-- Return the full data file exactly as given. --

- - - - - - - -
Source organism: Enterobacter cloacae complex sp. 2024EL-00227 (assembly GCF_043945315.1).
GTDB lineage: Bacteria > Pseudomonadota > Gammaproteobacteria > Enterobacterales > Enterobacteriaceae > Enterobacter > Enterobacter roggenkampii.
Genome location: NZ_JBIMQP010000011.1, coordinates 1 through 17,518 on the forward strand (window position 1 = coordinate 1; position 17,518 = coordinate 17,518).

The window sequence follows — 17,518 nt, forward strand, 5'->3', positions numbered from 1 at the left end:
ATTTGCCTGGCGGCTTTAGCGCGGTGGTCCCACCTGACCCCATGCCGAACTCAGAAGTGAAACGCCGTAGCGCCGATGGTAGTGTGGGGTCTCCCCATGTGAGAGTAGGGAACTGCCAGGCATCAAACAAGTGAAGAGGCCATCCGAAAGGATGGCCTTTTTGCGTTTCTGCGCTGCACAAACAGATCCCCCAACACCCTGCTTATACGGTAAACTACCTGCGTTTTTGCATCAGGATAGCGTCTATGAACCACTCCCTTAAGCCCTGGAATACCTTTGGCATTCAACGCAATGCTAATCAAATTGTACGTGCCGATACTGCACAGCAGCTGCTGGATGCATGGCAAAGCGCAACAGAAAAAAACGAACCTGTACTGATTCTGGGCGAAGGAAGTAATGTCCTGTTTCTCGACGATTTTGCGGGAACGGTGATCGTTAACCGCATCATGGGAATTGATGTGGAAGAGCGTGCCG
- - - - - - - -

Source organism: Enterobacter cloacae complex sp. 2024EL-00227 (assembly GCF_043945315.1).
GTDB lineage: Bacteria > Pseudomonadota > Gammaproteobacteria > Enterobacterales > Enterobacteriaceae > Enterobacter > Enterobacter roggenkampii.
Genome location: NZ_JBIMQP010000011.1, coordinates 1 through 17,518 on the forward strand (window position 1 = coordinate 1; position 17,518 = coordinate 17,518).

The window sequence follows — 17,518 nt, forward strand, 5'->3', positions numbered from 1 at the left end:
ATTTGCCTGGCGGCTTTAGCGCGGTGGTCCCACCTGACCCCATGCCGAACTCAGAAGTGAAACGCCGTAGCGCCGATGGTAGTGTGGGGTCTCCCCATGTGAGAGTAGGGAACTGCCAGGCATCAAACAAGTGAAGAGGCCATCCGAAAGGATGGCCTTTTTGCGTTTCTGCGCTGCACAAACAGATCCCCCAACACCCTGCTTATACGGTAAACTACCTGCGTTTTTGCATCAGGATAGCGTCTATGAACCACTCCCTTAAGCCCTGGAATACCTTTGGCATTCAACGCAATGCTAATCAAATTGTACGTGCCGATACTGCACAGCAGCTGCTGGATGCATGGCAAAGCGCAACAGAAAAAAACGAACCTGTACTGATTCTGGGCGAAGGAAGTAATGTCCTGTTTCTCGACGATTTTGCGGGAACGGTGATCGTTAACCGCATCATGGGAATTGATGTGGAAGAGCGTGCCG